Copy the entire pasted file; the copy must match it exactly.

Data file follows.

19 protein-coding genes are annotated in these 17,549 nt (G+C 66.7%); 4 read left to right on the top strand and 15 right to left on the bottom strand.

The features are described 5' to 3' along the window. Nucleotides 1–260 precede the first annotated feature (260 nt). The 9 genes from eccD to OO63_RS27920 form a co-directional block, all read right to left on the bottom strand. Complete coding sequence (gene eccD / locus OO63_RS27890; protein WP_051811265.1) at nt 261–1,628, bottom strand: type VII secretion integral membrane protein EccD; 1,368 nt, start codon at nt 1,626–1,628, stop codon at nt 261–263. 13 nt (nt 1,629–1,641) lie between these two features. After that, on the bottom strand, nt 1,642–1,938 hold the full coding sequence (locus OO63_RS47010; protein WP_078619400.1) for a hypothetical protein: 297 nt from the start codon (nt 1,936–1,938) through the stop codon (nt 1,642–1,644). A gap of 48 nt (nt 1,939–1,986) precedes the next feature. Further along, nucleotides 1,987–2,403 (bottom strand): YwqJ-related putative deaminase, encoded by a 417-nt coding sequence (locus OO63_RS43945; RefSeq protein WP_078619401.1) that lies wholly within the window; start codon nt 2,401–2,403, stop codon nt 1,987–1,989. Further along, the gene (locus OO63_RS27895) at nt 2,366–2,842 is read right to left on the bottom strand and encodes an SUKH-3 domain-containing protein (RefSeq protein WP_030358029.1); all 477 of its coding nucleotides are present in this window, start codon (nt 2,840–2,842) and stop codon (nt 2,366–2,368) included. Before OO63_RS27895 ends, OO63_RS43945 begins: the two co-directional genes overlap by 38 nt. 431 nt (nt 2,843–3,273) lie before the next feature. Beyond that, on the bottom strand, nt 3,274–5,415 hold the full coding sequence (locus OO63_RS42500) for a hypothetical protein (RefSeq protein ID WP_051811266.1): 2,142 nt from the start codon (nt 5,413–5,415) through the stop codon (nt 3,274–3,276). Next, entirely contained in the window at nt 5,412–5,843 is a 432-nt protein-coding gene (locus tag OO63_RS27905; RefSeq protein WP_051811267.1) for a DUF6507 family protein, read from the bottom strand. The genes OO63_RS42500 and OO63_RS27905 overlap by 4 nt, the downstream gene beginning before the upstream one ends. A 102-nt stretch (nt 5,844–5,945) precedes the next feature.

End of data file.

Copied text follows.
19 protein-coding genes are annotated in these 17,549 nt (G+C 66.7%); 4 read left to right on the top strand and 15 right to left on the bottom strand.

The features are described 5' to 3' along the window. Nucleotides 1–260 precede the first annotated feature (260 nt). The 9 genes from eccD to OO63_RS27920 form a co-directional block, all read right to left on the bottom strand. Complete coding sequence (gene eccD / locus OO63_RS27890; protein WP_051811265.1) at nt 261–1,628, bottom strand: type VII secretion integral membrane protein EccD; 1,368 nt, start codon at nt 1,626–1,628, stop codon at nt 261–263. 13 nt (nt 1,629–1,641) lie between these two features. After that, on the bottom strand, nt 1,642–1,938 hold the full coding sequence (locus OO63_RS47010; protein WP_078619400.1) for a hypothetical protein: 297 nt from the start codon (nt 1,936–1,938) through the stop codon (nt 1,642–1,644). A gap of 48 nt (nt 1,939–1,986) precedes the next feature. Further along, nucleotides 1,987–2,403 (bottom strand): YwqJ-related putative deaminase, encoded by a 417-nt coding sequence (locus OO63_RS43945; RefSeq protein WP_078619401.1) that lies wholly within the window; start codon nt 2,401–2,403, stop codon nt 1,987–1,989. Further along, the gene (locus OO63_RS27895) at nt 2,366–2,842 is read right to left on the bottom strand and encodes an SUKH-3 domain-containing protein (RefSeq protein WP_030358029.1); all 477 of its coding nucleotides are present in this window, start codon (nt 2,840–2,842) and stop codon (nt 2,366–2,368) included. Before OO63_RS27895 ends, OO63_RS43945 begins: the two co-directional genes overlap by 38 nt. 431 nt (nt 2,843–3,273) lie before the next feature. Beyond that, on the bottom strand, nt 3,274–5,415 hold the full coding sequence (locus OO63_RS42500) for a hypothetical protein (RefSeq protein ID WP_051811266.1): 2,142 nt from the start codon (nt 5,413–5,415) through the stop codon (nt 3,274–3,276). Next, entirely contained in the window at nt 5,412–5,843 is a 432-nt protein-coding gene (locus tag OO63_RS27905; RefSeq protein WP_051811267.1) for a DUF6507 family protein, read from the bottom strand. The genes OO63_RS42500 and OO63_RS27905 overlap by 4 nt, the downstream gene beginning before the upstream one ends. A 102-nt stretch (nt 5,844–5,945) precedes the next feature.